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        New Challenges in Aftermath of Family Separation | PBS NewsHour

        For students who want to read along, the transcript can be found here. Total video time: 5m:07s. For the sake of time, you may wish to stop the video at 2m:49s.

        After much criticism, on July 5, 2018 Health and Human Services (HHS) Secretary Alex Azar said that his department is prepared to reunite migrant children under age 5 with their parents. The week prior, Democratic attorneys general in 17 states and the District of Columbia filed a lawsuit against the Trump administration, arguing that its family separation policy violated the due process and equal protection clauses of the Fifth Amendment. The attorneys general asked the federal government to provide more immediate information and access to those detained under the policy on an expedited schedule. The motion included more than 900 pages of personal testimonies from parents, children and other family members who were directly impacted by the Trump policy.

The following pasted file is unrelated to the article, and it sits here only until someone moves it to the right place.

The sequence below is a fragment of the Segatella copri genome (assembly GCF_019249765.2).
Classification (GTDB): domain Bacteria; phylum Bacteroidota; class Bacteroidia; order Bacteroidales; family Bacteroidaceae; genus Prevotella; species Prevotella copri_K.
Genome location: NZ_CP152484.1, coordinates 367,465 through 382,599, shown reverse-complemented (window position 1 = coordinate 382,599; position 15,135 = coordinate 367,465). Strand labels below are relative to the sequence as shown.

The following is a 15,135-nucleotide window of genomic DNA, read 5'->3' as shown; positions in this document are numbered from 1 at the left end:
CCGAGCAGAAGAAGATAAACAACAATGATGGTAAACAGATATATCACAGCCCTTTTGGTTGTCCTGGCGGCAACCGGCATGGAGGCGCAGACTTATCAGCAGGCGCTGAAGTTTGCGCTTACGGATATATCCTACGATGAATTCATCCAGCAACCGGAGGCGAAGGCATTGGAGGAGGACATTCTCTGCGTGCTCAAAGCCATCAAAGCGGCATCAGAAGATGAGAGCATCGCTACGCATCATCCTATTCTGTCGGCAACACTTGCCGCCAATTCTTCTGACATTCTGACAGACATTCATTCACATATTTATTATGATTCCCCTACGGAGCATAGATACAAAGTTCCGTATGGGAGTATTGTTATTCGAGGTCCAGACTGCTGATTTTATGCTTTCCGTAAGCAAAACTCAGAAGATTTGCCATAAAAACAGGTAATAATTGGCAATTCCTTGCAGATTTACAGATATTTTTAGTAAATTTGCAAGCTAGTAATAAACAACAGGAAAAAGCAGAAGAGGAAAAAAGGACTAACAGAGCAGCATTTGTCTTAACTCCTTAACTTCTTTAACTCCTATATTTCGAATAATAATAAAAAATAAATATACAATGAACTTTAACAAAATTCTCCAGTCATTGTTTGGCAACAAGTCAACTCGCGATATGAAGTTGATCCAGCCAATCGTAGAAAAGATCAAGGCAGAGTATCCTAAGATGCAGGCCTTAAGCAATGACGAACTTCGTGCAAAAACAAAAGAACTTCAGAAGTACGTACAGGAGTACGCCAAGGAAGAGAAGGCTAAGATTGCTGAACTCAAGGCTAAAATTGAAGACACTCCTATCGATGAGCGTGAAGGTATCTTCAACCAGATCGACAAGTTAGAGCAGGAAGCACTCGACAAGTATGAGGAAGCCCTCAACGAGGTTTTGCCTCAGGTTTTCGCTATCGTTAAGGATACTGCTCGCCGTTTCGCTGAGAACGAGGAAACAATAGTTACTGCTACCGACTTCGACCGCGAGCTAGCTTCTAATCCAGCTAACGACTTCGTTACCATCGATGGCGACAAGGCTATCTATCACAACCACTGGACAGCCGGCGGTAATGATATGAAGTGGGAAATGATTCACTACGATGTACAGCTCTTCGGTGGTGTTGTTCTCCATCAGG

President Donald Trump signed an executive order reversing his family separation policy at the border after public backlash. Two weeks later, HHS confirmed that the separations have stopped. Trump remains dedicated to his zero-tolerance policy. He tweeted on July 5, “Tell the people ‘OUT,’ and they must leave, just as they would if they were standing on your front lawn.”

        July 6, 2018 video and resource materials from PBS NewsHour.

        Check out our Daily News Story collection, or find more at PBS NewsHour Extra.


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